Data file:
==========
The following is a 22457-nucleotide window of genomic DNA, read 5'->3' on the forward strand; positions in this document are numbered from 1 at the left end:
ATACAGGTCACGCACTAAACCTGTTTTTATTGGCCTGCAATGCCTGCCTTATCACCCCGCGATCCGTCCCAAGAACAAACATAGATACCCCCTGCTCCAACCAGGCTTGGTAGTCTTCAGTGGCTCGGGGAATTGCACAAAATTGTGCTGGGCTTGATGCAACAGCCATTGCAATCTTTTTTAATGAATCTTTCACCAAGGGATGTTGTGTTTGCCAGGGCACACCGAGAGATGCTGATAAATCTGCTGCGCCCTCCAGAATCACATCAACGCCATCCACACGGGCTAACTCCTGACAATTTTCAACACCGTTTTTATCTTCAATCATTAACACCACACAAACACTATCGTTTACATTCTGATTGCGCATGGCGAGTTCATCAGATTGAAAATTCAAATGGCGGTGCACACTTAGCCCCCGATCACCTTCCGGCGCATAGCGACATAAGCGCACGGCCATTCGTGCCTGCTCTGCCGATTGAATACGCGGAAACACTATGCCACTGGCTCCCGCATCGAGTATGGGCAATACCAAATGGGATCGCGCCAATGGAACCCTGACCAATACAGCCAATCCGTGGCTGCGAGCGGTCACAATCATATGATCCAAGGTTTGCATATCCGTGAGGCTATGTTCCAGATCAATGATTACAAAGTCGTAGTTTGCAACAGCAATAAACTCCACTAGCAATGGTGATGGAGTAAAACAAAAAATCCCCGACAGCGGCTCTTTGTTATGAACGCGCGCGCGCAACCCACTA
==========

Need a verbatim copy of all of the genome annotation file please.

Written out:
The following is a 22457-nucleotide window of genomic DNA, read 5'->3' on the forward strand; positions in this document are numbered from 1 at the left end:
ATACAGGTCACGCACTAAACCTGTTTTTATTGGCCTGCAATGCCTGCCTTATCACCCCGCGATCCGTCCCAAGAACAAACATAGATACCCCCTGCTCCAACCAGGCTTGGTAGTCTTCAGTGGCTCGGGGAATTGCACAAAATTGTGCTGGGCTTGATGCAACAGCCATTGCAATCTTTTTTAATGAATCTTTCACCAAGGGATGTTGTGTTTGCCAGGGCACACCGAGAGATGCTGATAAATCTGCTGCGCCCTCCAGAATCACATCAACGCCATCCACACGGGCTAACTCCTGACAATTTTCAACACCGTTTTTATCTTCAATCATTAACACCACACAAACACTATCGTTTACATTCTGATTGCGCATGGCGAGTTCATCAGATTGAAAATTCAAATGGCGGTGCACACTTAGCCCCCGATCACCTTCCGGCGCATAGCGACATAAGCGCACGGCCATTCGTGCCTGCTCTGCCGATTGAATACGCGGAAACACTATGCCACTGGCTCCCGCATCGAGTATGGGCAATACCAAATGGGATCGCGCCAATGGAACCCTGACCAATACAGCCAATCCGTGGCTGCGAGCGGTCACAATCATATGATCCAAGGTTTGCATATCCGTGAGGCTATGTTCCAGATCAATGATTACAAAGTCGTAGTTTGCAACAGCAATAAACTCCACTAGCAATGGTGATGGAGTAAAACAAAAAATCCCCGACAGCGGCTCTTTGTTATGAACGCGCGCGCGCAACCCACTA